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The Great Book of Ireland rivals
The Book of Kells

Photo(s) by Luke Thomas

By Pat Murphy

Copyright fogcityjournal.com 2005

December 1, 2005

An Irish literary time capsule, crafted to rival the Book of Kells and be caressed by marveling posterity 1000 years from now, made its way into the gentlest of white-gloved San Franciscan hands Wednesday.

The Great Book of Ireland, begun on June 11, 1991, means to immortalize contributions of 140 writers and 120 artists from this age, and is on tour in wait of the ages.

It draws its energy, its power, its many cries, from an Ireland in time of independence and democracy.

And so the decision was made to bring it not to a closed intelligentsia setting, but to the people's house, San Francisco City Hall, under auspices of Supervisor Ross Mirkarimi and be available to touch by all.

Supervisor Ross Mirkarimi

"I want to see Joe O'Donoghue's poems in there!" insisted Supervisor Fiona Ma, bringing laughter to Supervisor Bevan Dufty at her side and Supervisor Sean Elsbernd, married in an Irish Kilt three weeks ago, shown in background.

'Tis himself, Joe O'Donoghue, a longtime leader in San Francisco's Irish community who helped coordinate visit of the Great Book of Ireland to San Francisco.

Brendan McBride, left, serves as chaplain of the San Francisco Irish Immigration Pastoral Center. McBride is a native of County Donegal.

Ina and Emma Herlihy of St Cecilia's with ther father, Eamonn, will be the next generation to remember the last preserved through the artistry of The Great Book of Ireland.

Yomi Agunbiade, director of the San Francisco Department of Recreation and Parks, joined admirers.

Few artist gatherings convene without presence of Diamond Dave, shown with Dr Jean van Sinderen-Law, director of development at University College, Cork.

The Book of Kells, painstakingly produced in the 800s, captures an Ireland of different times, of different direction than the Ireland of today.

Contributors to the Great Book wanted to create a vision of Ireland updated for future generations as a companion to the Book of Kells.

"Without realizing it, we had begun the process of recovering a tradition, but when the gospels were written in the Book of Kells it was an attempt to create a unitary culture under a single faith with a single priestly class ruling it," Theo Dorgan said, poet and editor of the Great Book.

"Our time is a time of independence and personal liberty.

"One thousand years hence people will be reading this - people like us, or people very unlike us.

"But they will be able to put their hands on a book - maybe when books will have been forgotten, maybe when books will not be the instruments of knowledge - and they will think of us as a people of the book.

"Nothing is without political significance. It's absurd to think it is. This book is a sign in the name of a tradition, but it's also an act of faith in the meaning of the book.

"It says books are a part of our life. The things we write, the things we paint, matter."

Cultural voices from the Great Book speak with vitality of many Irish cultures. Secular. Roman Catholic. Protestant. Jewish. Muslim. Atheist.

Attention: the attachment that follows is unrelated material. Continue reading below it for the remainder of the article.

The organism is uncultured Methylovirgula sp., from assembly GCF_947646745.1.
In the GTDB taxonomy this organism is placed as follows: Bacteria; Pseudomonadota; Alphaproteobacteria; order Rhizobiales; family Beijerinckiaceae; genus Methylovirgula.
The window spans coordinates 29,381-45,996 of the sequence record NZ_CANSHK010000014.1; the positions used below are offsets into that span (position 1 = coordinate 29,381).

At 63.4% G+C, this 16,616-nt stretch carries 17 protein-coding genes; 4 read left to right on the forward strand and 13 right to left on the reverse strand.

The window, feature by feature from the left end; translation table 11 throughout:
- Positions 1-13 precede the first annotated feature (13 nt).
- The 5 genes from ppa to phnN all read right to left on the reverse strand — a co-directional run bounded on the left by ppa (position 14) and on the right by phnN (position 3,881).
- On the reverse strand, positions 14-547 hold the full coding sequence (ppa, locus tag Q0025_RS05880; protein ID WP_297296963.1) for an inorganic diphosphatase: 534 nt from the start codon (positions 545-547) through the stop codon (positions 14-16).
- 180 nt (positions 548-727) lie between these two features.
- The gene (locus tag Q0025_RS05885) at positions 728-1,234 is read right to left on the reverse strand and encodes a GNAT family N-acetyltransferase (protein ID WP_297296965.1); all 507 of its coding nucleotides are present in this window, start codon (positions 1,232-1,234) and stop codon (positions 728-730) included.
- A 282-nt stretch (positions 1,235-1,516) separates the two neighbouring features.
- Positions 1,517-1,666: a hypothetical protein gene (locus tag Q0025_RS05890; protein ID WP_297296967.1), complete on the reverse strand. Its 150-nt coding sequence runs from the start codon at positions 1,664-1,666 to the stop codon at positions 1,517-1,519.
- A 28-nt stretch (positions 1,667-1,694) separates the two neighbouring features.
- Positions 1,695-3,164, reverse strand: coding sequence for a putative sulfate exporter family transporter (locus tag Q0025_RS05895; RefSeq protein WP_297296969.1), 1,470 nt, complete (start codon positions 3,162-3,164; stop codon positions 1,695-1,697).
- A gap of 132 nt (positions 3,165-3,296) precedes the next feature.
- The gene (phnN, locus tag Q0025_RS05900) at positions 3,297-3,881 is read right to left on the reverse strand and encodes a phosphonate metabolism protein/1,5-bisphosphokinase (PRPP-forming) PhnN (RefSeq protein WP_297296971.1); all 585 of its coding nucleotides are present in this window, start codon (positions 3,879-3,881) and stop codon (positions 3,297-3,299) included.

But all cry out from that soul peculiar to the Irish, which forged a land where all the wars are merry, and all the songs are sad. The most repeated themes are black birds and skeletons.

Conceived and produced largely from the seed of County Cork, the Great Book's permanent home is the Colaiste na hOllscoile, Corcaigh - University College, Cork.

Although left unspoken, placement in County Cork is itself a political statement signifying popular move toward preeminence of Irish culture.

County Dublin, home of the East Side national capital, is long known as the land of the seonin - the land of the West Brit; the Irish who prefer English culture over their own.

The Great Book is "not just a thing. It's a force field," noted Dorgan.

"And the reason we wanted to put it in the University is that the University of Cork is restating itself as a force of energy in the Province of Munster as the alternative to Dublin.

"It reflects independence, variety, contradiction," Dorgan said.

The book contains the best of the best as gathering in one vessel -- for some contributors the Great Book of Ireland was their final life's gift.

Samuel Becket sent an entry two weeks before he died.

"A week after Beckett died, his lifelong friend Louis le Brocquy made this image of him. I'm going to stand back so you can see it from a distance…I can't help but think that Louis made it like this because the sun was already receding from him, he was already going away, he was fading back into time," Drogan reported.

"That's done," signed Becket on his contribution, believed to be Becket's last written words.

Samuel Becket portrait by Louis le Brocquy
with life's final work of Samuel Becket.

Continuation was born at 4:45 p.m., November 30, 2005, as Dorgan planted idea for a similarly produced Great Book of San Francisco.

"Wouldn't this be a great time in San Francisco for you to say that your book matters, that arts matters?" whispered Dorgan.

"I think that time just began," responded Mirkarimi, with his special cadre of the special artists of San Francisco.

For more information on the Great Book of Ireland, its development and contributors, visit Poetry Ireland by clicking here.




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